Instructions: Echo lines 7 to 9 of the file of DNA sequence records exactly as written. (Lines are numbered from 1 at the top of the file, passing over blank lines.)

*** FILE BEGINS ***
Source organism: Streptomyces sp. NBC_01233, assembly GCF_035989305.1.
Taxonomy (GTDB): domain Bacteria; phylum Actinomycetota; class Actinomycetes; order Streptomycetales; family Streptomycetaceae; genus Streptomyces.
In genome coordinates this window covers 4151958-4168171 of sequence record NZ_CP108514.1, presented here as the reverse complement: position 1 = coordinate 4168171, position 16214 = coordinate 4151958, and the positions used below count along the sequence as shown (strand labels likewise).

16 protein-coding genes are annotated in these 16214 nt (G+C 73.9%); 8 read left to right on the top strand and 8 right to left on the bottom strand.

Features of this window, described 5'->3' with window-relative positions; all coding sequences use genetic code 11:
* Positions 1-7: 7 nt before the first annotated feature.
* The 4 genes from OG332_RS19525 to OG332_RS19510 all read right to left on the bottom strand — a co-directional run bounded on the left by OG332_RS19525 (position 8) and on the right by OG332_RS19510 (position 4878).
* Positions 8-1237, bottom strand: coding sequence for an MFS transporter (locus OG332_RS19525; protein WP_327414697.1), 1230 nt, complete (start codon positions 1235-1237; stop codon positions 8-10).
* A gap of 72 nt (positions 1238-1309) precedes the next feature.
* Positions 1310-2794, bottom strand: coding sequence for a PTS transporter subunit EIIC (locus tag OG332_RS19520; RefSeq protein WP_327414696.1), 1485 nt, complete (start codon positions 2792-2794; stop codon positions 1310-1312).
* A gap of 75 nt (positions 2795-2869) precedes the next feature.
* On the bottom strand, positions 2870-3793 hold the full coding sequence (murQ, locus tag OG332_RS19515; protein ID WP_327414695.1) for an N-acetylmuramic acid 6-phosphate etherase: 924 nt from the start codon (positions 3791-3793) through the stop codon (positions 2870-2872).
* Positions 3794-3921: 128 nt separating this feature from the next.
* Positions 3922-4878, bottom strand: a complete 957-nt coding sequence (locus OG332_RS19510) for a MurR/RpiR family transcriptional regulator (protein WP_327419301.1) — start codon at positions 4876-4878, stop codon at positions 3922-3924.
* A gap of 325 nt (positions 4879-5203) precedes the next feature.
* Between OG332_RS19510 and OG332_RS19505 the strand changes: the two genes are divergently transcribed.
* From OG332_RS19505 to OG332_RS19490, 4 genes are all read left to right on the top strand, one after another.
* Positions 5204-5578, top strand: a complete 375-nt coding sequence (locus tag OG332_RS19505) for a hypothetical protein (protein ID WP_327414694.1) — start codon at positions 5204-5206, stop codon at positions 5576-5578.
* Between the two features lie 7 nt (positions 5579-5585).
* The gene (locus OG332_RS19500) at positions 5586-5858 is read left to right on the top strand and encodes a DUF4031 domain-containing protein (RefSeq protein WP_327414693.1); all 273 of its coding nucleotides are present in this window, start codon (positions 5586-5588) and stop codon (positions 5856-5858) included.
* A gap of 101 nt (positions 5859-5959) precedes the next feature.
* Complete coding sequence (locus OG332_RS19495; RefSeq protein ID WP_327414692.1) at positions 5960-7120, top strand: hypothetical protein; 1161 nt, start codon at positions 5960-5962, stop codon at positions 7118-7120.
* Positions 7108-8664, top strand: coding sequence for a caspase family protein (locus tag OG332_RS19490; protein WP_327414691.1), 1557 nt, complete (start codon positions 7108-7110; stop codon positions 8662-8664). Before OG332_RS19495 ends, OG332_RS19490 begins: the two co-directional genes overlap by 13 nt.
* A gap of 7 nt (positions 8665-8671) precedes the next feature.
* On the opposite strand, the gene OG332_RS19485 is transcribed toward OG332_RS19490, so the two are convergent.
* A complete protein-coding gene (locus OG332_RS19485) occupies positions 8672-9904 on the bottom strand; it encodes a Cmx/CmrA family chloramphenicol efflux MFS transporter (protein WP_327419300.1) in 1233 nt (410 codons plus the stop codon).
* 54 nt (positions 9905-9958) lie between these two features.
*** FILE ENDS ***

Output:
* The 4 genes from OG332_RS19525 to OG332_RS19510 all read right to left on the bottom strand — a co-directional run bounded on the left by OG332_RS19525 (position 8) and on the right by OG332_RS19510 (position 4878).
* Positions 8-1237, bottom strand: coding sequence for an MFS transporter (locus OG332_RS19525; protein WP_327414697.1), 1230 nt, complete (start codon positions 1235-1237; stop codon positions 8-10).
* A gap of 72 nt (positions 1238-1309) precedes the next feature.